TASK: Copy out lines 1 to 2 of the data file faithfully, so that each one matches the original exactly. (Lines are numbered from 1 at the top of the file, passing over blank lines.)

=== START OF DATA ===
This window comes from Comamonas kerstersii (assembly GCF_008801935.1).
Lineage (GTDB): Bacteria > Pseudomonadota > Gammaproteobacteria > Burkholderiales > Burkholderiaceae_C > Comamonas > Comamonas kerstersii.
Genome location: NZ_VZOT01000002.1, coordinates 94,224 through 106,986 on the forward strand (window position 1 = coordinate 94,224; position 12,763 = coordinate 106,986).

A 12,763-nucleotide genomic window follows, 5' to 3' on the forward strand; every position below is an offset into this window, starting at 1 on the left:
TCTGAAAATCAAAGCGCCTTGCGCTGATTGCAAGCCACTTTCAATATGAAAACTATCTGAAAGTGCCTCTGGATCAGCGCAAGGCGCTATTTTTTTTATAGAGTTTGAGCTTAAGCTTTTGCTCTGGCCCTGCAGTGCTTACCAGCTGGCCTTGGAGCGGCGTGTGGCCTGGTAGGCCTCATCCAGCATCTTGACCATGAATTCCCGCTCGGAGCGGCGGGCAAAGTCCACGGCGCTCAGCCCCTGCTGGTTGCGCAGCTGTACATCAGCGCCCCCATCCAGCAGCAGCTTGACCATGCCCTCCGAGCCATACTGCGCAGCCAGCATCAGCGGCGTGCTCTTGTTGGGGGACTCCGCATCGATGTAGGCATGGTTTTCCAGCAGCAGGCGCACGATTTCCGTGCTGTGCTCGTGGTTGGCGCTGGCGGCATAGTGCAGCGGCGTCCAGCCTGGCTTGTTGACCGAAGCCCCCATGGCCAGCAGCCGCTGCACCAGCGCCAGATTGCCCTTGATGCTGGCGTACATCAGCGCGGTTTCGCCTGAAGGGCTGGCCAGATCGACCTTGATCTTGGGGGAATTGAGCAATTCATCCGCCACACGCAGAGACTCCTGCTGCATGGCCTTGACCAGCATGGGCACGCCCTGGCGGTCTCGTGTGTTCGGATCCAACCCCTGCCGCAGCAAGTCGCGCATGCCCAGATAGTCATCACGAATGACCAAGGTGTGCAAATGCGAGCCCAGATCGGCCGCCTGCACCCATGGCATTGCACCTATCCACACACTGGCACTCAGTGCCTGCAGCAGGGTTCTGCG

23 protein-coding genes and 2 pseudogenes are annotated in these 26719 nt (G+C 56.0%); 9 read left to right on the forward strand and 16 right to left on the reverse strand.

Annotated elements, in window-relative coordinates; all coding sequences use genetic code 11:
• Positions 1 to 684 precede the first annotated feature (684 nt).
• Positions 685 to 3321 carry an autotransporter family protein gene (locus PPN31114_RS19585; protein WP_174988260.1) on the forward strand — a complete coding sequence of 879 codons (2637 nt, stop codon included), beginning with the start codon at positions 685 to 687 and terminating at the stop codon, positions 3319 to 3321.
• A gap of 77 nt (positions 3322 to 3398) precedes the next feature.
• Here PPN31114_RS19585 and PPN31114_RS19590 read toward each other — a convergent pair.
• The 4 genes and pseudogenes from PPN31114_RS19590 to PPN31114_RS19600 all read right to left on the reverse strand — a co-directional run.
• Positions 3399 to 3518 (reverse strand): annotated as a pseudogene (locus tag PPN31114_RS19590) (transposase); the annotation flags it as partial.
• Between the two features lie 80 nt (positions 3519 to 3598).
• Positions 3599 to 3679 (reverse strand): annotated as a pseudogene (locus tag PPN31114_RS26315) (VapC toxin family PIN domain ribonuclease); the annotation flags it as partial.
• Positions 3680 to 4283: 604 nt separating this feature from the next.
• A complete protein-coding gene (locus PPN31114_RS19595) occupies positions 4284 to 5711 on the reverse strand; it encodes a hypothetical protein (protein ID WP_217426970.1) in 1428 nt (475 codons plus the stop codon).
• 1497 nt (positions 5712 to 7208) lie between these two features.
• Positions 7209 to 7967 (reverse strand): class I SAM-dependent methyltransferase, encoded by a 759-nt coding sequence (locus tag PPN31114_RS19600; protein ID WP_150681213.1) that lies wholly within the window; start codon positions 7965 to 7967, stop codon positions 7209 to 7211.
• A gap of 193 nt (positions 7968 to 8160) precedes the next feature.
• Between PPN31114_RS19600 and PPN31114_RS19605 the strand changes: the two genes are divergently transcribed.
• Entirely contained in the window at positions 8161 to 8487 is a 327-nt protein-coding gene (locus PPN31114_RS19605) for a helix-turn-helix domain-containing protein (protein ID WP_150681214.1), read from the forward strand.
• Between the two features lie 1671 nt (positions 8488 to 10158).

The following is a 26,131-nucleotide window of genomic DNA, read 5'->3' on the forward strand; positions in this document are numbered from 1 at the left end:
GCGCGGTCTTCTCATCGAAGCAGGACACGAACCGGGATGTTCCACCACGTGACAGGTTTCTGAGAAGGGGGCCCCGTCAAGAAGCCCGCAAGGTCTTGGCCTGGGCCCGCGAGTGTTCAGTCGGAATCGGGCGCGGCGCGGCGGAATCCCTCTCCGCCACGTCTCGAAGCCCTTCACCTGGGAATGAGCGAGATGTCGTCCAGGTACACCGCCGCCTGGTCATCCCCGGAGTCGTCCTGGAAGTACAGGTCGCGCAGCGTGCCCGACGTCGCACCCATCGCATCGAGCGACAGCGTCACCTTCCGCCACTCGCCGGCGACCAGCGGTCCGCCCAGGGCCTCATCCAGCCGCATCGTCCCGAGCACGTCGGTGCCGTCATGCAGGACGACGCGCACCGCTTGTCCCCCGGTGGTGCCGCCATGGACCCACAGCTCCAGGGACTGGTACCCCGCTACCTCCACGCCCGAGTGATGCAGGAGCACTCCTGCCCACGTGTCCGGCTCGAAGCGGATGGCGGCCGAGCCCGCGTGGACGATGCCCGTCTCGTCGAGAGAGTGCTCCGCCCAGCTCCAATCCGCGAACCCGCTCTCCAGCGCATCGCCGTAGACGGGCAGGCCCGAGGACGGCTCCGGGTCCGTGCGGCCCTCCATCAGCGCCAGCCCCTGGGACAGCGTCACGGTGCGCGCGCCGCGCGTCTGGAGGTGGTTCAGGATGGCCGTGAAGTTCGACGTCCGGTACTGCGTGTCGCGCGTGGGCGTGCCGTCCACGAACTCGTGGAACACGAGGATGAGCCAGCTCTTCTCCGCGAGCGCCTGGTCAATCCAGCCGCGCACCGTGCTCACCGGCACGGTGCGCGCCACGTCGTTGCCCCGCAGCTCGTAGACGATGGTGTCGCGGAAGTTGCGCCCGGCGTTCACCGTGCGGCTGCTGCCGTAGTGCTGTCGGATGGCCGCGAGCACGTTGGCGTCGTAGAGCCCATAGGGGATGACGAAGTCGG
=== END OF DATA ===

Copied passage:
This window comes from Comamonas kerstersii (assembly GCF_008801935.1).
Lineage (GTDB): Bacteria > Pseudomonadota > Gammaproteobacteria > Burkholderiales > Burkholderiaceae_C > Comamonas > Comamonas kerstersii.